The Pope recounted the brief but intense life of Francis Xavier in such a story-telling manner that it made you think that such catecheses could well be read to children, educating them, inspiring them and perhaps making them yearn for more such stories of saints and heroic lives. A great dinner table possibility? (General Audience of 17 May 2023 – Catechesis. The passion for evangelization: the apostolic zeal of the believer. 13. Witnesses: Saint Francis Xavier | Francis (vatican.va))

By the way: St. Francis Xavier’s incorrupt body is in Bom Jesus Basilica, part of the world heritage site of Old Goa in Goa, India. He was buried here over 400 years ago.

ITALY COMMEMORATES BENEDICT XVI WITH STAMP: Italy commemorates the pontificate of Benedict XVI with a new postage stamp (ewtnvatican.com). The Vatican already issued a stamp honoring the late Holy Father: (JFL photo)


Wednesday, May 10, 2023 – Feast Day of St. Damien of Molokai

In the next several hours I have my live radio show with Teresa Tomeo on Catholic Connection, interviews out of the office for my weekend radio show, “Vatican Insider,” and a parish council meeting. I thus sincerely doubt there will be time for a decent blog today, a great moment in the Vatican. So just my translation of the papal remarks (I have translated into English the Italian translation of Tawadros’ words in Arabic but have no time to summarize them) and this link to the Vatican news story with some of Pope Tawadros’ words: Coptic Pope addresses pilgrims at General Audience with Pope Francis – Vatican News   

I have been following the historic general audience today at which there were two popes present, Pope Francis and Coptic Orthodox Pope Tawadros II. They have known each other for 10 years and communicate frequently but this is the first time ever the head of another Church has spoken at a general audience.

Normally the Vatican News website features the video of the entire weekly audience but, as I wrote these words, that is not up yet. You might want to check back occasionally at vaticannews.va


Pope Francis, arriving at the dais after circling St. Peter’s Square in the jeep in the rain, greeted everyone present: “Brothers and sisters!” he began. “It is with great joy today that I greet His Holiness Tawadros II, Pope of Alexandria and Patriarch of the See of San Marco, and the illustrious delegation accompanying him. (Vatican media)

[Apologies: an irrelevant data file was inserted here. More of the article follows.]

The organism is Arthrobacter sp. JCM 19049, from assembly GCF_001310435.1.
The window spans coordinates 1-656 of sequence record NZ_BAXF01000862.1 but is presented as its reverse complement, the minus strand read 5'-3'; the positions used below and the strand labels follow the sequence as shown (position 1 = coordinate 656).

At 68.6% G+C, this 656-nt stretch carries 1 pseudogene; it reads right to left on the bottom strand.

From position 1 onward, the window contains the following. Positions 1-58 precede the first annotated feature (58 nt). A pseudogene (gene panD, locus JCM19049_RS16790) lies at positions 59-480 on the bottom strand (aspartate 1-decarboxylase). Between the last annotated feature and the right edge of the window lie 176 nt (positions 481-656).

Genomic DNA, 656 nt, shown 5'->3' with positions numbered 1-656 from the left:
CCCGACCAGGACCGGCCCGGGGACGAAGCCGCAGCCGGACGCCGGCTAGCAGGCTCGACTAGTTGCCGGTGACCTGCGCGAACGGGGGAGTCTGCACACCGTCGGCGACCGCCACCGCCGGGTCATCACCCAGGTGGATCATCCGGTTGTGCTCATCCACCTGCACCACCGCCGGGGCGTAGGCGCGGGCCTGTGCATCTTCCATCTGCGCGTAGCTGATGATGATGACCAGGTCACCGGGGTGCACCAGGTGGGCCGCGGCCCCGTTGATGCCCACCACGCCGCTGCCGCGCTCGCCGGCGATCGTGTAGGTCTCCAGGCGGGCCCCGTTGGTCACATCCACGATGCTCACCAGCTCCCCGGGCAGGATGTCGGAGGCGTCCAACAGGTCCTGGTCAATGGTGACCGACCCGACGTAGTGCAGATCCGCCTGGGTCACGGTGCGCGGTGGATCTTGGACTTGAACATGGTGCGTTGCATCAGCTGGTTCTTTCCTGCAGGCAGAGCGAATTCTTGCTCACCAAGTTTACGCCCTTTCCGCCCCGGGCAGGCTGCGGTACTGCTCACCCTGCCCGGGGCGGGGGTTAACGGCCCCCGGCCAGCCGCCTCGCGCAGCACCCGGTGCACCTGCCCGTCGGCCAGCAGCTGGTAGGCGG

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“His Holiness Tawadros has accepted my invitation to come to Rome to celebrate with me the 50th anniversary of the historic meeting of Pope St. Paul VI and Pope Shenouda III, in 1973. It was the first meeting between a Bishop of Rome and a Patriarch of the Coptic Orthodox Church and culminated in the signing of a memorable common Christological declaration, exactly on May 10th.

“In memory of this event, His Holiness Tawadros came to see me

for the first time on May 10 ten years ago, a few months after his and my election, and he proposed we celebrate every May 10th as “Coptic-Catholic Friendship Day” which we have been celebrating every year since.

“We call each other on the phone, we send each other greetings, and we remain good brothers, we’ve never argued!

“Dear friend and brother Tawadros, Thank you for having accepted my invitation in this double anniversary. I pray that the light of the Holy Spirit illuminate your visit to Rome, the important meetings you will have here, and especially our personal conversations. I sincerely thank you for the His commitment to the growing friendship between the Coptic Orthodox Church and the Catholic Church.

“Your Holiness, dear Bishops and friends, together with you I implore Almighty God for the intercession of the Saints and Martyrs of the Coptic Church, to help us grow in communion, in one and holy bond of faith, hope and Christian love. And speaking of martyrs of the Coptic Church – who are ours too – I want to remember the martyrs on the Libyan beach, who were made martyrs a few years ago.

“I ask all present to pray to God to bless Pope Tawadros’ visit to Rome and protect the entire Coptic Orthodox Church. May this visit bring us quicker to the day blessed when we are one in Christ! Thank you!”



So much news today – the nuncio to Hungary speaks on the Holy Father’s weekend visit to Budapest, the end of the two-day meeting of the new C9 (the Council of Cardinals who are advisers to the Pope), the announcement that lay people and women will be able to vote in the October synod (historical!), the weekly general audience and a speech by Francis to the Chicago-based Catholic Extension Society!

I especially enjoyed the interview with a longtime friend of mine, Abp. Michael Banach, a luminary of Vatican diplomacy whom I’ve known for many years, now the Vatican nuncio to Hungary.

It was also interesting to read the Pope’s remarks to the Catholic Extension Society, an institution I learned about as a child as various relatives dedicated philanthropic resources to this body. Last night, after dinner at Taverna Agape in Pza. San Simeone I was walking on Via dei Coronari to a nearby taxi stand and ran into Cardinal Cupich from Chicago. He said he was in town for today’s meeting with the Holy Father. I’ve also known Extension President, Fr. Jack Wall, for a few years and he has been a dinner guest of mine.